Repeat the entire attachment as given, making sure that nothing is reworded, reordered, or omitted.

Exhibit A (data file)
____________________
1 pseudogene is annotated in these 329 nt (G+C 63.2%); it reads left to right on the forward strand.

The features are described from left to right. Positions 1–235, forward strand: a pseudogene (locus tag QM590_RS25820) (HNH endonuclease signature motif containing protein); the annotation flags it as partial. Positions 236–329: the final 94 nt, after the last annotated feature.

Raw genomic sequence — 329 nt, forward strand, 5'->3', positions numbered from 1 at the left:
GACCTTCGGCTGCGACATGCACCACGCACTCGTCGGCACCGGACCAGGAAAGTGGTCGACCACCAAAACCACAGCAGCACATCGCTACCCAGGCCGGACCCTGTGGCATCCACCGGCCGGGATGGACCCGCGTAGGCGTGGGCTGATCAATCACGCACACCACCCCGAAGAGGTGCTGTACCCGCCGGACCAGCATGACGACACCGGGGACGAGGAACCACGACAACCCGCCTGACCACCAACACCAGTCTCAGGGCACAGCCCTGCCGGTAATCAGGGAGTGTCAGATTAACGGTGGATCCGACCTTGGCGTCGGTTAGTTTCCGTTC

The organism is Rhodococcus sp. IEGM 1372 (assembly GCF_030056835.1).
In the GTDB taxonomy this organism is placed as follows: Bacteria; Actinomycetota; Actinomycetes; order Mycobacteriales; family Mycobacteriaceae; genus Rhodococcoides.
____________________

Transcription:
1 pseudogene is annotated in these 329 nt (G+C 63.2%); it reads left to right on the forward strand.

The features are described from left to right. Positions 1–235, forward strand: a pseudogene (locus tag QM590_RS25820) (HNH endonuclease signature motif containing protein); the annotation flags it as partial. Positions 236–329: the final 94 nt, after the last annotated feature.

Raw genomic sequence — 329 nt, forward strand, 5'->3', positions numbered from 1 at the left:
GACCTTCGGCTGCGACATGCACCACGCACTCGTCGGCACCGGACCAGGAAAGTGGTCGACCACCAAAACCACAGCAGCACATCGCTACCCAGGCCGGACCCTGTGGCATCCACCGGCCGGGATGGACCCGCGTAGGCGTGGGCTGATCAATCACGCACACCACCCCGAAGAGGTGCTGTACCCGCCGGACCAGCATGACGACACCGGGGACGAGGAACCACGACAACCCGCCTGACCACCAACACCAGTCTCAGGGCACAGCCCTGCCGGTAATCAGGGAGTGTCAGATTAACGGTGGATCCGACCTTGGCGTCGGTTAGTTTCCGTTC

The organism is Rhodococcus sp. IEGM 1372 (assembly GCF_030056835.1).
In the GTDB taxonomy this organism is placed as follows: Bacteria; Actinomycetota; Actinomycetes; order Mycobacteriales; family Mycobacteriaceae; genus Rhodococcoides.